I think I’ll build a mega-church…. (More)
Don’t get me wrong. The BPI roving reporter gig here at BPI is nice. Árbol Squirrel is a lovely home and between the macadamias that Chef puts out and what Mrs. Squirrel and the kids and I gather, we eat well. When we’re in the mood for a swim, the
hot tub faculty lounge squirrel bath is right next to our tree.
In fact, I’m not really sure what I’d do with a 17,000-square foot mansion with six bedrooms, six bathrooms, three elevators, and five fireplaces. Plus a guest house. And a pool house. All for just $10.5 million. You know, a tidy little drey like this:
I’d probably get lost on my way from my bedroom to the kitchen. In fact, I’d probably need household staff to find my bedroom. If I could find good staff. Christ talked about that problem in II Matthew, chapter 6:
And lo, the son of man was sorely vexed, because the butler used the horse hair brush and not the sable hair brush to buff His Versace sandals. “Verily, verily, I say unto you,” He said unto him, verily, “thou art a slothful servant, for thou hast scratched this fine Italian leather. Thou shalt be cast out and thy name cursed among the One Percent of Judea, that thou shalt never find work in this town again.”
“But Lord,” the butler did say, “thou preacheth about forgiveness, and thou saidest something about camels and eyes of needles and rich men and Heaven. Rememberest thou not these teachings?”
And the son of man did turn his back, saying: “Get thee behind me! Those teachings were superseded by the gospel of prosperity, once I convinced Caesar to give my followers a tax write-off for anything they rendered unto me.”
I’m sure it’s in there somewhere, after the Begats and before the stuff about Armageddon.
And if not, I’d find something that kinda-sorta sounds like it might mean that, maybe this bit from the Third Letter of John:
Beloved, I wish above all things that thou mayest prosper and be in health, even as thy soul prospereth.
That’s one of the most commonly cited ‘proof texts’ for the so-called “prosperity gospel.” Never mind that it’s sliced out of context, or that the purveyors of the “prosperity gospel” hone in on an absurdly narrow translation. Here’s the full context, translated from the earliest original sources into modern English:
The elder, To my dear friend Gaius, whom I love in the truth.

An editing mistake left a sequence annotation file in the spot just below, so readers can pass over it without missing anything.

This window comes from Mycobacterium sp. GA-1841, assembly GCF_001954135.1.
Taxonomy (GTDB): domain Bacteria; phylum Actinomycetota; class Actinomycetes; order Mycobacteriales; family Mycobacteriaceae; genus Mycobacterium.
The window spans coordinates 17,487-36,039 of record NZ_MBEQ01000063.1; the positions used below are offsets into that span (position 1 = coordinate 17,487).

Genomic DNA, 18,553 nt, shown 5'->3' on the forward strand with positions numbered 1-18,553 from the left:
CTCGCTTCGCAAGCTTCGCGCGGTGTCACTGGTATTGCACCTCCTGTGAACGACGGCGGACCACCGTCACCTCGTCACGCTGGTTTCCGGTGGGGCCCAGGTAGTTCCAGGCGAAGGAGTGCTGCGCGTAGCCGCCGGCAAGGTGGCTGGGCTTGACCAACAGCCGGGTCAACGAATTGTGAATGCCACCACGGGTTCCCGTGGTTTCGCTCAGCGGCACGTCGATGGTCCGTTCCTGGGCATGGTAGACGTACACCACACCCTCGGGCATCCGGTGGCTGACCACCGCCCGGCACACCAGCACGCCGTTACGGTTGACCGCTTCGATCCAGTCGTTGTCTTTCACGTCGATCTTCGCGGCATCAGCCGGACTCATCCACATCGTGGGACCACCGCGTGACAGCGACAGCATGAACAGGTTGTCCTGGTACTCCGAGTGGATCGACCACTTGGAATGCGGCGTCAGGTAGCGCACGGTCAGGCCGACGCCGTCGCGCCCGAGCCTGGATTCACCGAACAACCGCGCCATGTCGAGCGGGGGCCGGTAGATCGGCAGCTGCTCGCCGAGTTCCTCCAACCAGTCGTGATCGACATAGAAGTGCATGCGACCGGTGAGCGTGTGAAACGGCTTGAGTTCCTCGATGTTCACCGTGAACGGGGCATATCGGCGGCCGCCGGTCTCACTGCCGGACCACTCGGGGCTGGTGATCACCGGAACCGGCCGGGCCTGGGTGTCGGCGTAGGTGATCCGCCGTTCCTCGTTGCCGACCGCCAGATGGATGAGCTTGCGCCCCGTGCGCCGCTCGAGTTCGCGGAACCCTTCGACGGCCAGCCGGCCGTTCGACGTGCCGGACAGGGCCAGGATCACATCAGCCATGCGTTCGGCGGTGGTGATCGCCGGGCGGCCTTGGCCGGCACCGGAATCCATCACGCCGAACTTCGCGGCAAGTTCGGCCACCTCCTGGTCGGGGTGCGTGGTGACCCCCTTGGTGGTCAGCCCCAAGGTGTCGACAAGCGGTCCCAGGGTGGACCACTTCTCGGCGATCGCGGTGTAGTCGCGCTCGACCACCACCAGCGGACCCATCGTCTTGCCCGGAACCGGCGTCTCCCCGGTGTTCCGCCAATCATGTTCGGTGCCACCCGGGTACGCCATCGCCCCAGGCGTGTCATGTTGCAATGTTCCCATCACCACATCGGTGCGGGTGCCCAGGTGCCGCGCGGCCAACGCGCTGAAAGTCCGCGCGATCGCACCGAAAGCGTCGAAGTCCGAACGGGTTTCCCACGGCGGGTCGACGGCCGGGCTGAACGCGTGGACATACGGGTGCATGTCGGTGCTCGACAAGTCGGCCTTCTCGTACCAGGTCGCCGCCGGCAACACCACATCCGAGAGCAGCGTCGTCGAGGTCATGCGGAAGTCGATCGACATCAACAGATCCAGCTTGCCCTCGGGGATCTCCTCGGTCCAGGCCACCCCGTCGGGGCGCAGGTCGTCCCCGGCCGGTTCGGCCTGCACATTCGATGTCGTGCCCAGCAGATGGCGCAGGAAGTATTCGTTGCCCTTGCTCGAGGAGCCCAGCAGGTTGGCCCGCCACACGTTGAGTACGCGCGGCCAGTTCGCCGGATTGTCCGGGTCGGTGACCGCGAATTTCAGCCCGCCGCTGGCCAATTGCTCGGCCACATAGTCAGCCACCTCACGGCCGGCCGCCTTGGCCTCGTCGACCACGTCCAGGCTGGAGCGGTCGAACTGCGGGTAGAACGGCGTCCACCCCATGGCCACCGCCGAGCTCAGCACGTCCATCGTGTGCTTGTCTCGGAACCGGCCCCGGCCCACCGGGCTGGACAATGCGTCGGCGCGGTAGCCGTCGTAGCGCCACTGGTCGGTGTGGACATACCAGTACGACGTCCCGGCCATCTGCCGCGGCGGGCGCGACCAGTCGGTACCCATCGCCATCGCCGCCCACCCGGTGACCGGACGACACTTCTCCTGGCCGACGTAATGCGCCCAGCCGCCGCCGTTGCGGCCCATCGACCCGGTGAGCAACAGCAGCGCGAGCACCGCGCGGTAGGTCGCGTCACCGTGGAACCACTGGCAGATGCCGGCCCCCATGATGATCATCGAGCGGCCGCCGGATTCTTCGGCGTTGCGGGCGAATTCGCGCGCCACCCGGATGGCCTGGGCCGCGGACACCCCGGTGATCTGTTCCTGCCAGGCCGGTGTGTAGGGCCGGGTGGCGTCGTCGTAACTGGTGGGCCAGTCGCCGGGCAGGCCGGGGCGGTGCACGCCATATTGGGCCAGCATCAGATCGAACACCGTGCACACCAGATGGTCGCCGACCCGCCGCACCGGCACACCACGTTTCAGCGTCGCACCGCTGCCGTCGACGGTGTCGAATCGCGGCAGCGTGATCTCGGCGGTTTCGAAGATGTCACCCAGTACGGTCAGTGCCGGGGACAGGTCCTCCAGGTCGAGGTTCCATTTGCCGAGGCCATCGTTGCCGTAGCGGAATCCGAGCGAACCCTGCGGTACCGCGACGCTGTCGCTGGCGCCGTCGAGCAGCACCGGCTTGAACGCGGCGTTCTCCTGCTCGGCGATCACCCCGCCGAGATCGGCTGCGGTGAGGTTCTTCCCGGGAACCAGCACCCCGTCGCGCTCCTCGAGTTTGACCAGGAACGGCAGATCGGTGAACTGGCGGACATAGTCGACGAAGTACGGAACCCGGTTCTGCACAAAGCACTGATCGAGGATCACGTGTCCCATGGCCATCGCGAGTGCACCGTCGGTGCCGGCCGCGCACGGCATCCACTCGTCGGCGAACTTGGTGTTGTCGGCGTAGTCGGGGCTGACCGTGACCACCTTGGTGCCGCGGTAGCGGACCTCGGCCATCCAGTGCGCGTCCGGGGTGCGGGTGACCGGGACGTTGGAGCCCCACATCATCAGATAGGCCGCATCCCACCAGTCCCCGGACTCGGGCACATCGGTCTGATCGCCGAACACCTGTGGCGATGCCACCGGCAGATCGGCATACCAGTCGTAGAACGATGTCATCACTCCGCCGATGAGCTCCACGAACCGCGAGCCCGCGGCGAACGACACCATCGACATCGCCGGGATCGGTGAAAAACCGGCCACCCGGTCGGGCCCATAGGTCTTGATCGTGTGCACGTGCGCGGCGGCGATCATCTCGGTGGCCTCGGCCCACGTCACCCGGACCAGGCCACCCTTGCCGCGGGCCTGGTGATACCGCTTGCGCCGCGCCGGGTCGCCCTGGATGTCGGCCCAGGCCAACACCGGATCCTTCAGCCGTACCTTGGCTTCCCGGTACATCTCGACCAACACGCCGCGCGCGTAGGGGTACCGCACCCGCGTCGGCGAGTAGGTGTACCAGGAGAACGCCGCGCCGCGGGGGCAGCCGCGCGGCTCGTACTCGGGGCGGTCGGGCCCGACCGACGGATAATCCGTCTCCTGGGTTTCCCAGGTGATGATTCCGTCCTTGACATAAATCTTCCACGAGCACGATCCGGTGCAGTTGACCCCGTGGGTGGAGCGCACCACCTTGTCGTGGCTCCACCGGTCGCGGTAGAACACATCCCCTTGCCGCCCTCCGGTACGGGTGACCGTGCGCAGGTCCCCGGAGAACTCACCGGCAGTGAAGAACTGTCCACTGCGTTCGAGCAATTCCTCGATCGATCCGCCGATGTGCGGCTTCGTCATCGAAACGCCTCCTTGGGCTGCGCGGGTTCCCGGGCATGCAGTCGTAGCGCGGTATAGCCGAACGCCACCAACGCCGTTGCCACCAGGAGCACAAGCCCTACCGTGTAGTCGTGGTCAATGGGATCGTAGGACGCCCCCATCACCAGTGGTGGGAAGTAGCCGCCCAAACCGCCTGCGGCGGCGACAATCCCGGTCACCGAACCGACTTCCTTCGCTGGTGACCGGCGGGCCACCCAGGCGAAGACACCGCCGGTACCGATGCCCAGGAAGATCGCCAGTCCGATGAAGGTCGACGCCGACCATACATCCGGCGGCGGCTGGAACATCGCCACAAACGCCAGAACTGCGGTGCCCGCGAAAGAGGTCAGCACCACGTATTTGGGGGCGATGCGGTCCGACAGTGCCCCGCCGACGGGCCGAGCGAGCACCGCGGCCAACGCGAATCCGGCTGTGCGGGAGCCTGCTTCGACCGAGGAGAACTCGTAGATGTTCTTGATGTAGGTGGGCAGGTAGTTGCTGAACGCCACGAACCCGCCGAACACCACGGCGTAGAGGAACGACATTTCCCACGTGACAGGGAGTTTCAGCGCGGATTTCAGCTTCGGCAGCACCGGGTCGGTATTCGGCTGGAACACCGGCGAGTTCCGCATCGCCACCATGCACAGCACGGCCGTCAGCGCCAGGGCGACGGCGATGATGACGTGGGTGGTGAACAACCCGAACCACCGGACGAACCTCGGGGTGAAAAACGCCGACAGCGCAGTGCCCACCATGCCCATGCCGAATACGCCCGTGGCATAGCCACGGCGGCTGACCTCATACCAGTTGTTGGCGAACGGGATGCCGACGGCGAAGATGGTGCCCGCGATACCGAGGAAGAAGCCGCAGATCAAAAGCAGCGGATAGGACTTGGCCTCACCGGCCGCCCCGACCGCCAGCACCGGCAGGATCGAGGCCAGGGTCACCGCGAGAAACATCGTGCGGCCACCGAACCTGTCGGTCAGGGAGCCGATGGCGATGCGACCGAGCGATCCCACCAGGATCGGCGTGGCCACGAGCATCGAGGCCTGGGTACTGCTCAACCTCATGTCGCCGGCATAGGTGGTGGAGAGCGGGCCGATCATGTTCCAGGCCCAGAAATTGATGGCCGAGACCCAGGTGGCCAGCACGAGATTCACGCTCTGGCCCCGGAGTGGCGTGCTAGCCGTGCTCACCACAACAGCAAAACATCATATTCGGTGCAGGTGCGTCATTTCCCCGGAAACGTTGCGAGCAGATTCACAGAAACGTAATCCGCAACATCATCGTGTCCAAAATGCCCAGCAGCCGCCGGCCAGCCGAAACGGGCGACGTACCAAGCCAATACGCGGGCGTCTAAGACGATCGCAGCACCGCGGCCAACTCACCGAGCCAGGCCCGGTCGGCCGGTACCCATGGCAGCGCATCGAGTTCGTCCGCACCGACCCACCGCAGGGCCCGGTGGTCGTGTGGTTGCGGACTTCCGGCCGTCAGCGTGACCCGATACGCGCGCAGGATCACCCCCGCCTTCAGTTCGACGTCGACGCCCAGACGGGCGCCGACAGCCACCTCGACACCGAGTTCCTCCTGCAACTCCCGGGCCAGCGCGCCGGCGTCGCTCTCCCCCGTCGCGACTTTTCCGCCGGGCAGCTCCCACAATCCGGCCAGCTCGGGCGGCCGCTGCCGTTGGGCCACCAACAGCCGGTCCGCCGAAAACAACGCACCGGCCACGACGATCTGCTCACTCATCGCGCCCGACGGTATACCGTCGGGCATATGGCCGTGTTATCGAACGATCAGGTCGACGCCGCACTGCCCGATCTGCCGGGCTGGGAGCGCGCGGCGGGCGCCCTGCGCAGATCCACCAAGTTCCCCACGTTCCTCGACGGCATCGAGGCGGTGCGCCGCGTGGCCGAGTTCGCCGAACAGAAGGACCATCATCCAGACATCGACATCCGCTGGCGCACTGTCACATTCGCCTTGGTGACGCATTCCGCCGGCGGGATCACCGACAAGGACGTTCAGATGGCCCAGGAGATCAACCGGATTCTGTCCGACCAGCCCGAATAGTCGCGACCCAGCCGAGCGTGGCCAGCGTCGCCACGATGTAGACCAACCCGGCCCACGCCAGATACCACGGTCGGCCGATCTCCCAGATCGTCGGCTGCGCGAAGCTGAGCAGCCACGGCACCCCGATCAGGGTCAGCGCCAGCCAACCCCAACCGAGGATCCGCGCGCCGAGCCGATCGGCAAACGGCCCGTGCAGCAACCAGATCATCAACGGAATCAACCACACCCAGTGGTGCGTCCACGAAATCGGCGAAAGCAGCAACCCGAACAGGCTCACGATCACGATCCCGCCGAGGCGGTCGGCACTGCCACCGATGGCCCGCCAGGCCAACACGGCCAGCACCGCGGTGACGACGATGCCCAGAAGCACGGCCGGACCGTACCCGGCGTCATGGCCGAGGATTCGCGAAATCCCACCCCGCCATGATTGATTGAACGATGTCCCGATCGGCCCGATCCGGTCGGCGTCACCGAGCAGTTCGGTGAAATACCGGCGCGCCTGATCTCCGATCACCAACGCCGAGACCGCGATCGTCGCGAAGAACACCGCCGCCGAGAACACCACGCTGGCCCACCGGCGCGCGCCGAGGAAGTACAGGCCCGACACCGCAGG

Beloved, I pray that all may go well with you and that you may be in good health, as it goes well with your soul. It gave me great joy when some believers came and testified about your faithfulness to the truth, telling how you continue to walk in it. I have no greater joy than to hear that my children are walking in the truth.
It’s not a promise that God rewards righteousness with wealth. It’s simply a greeting and a compliment. In fact, there’s a bit farther down that Some People might want to ponder:
I wrote to the church, but Diotrephes, who loves to be first, will not welcome us. So when I come, I will call attention to what he is doing, spreading malicious nonsense about us. Not satisfied with that, he even refuses to welcome other believers. He also stops those who want to do so and puts them out of the church. Dear friend, do not imitate what is evil but what is good. Anyone who does what is good is from God. Anyone who does what is evil has not seen God.
I think I’ll leave that bit out, because I want to buy a spiffy 17,000-square-foot drey. You know, so people can see the rewards of my righteousness.
To afford that, I’ll need to build a mega-church. And you can’t build a mega-church talking about selflessness and sacrifice and that stuff about “take all that you have and give it to the poor.” Well, you could, but if the people in your mega-church lived by those teachings then they wouldn’t be able to tithe enough to pay for your $10.5-million drey.
To collect those kind of tithes, you need a mega-church comprised of people who think a drey with six bedrooms, six bathrooms, three elevators, and five fireplaces – plus a guest drey, and a pool drey – is a sign of righteousness. You need a church full of rich people. Well, and people who want to be rich.
So you slice a few Bible verses out of context, in a translation that uses words you can twist inside out, and build a theology where net worth equals moral worth. Of course, you don’t have to build that theology from scratch. You can sift through 150 years of religious grifting for flowery words that add up to: “If you want to be among God’s chosen, be rich … and give me ten-percent.”
After all, you don’t want Those People spilling baby formula on the plush carpet.
Diotrephes would be proud.
Good day and good nuts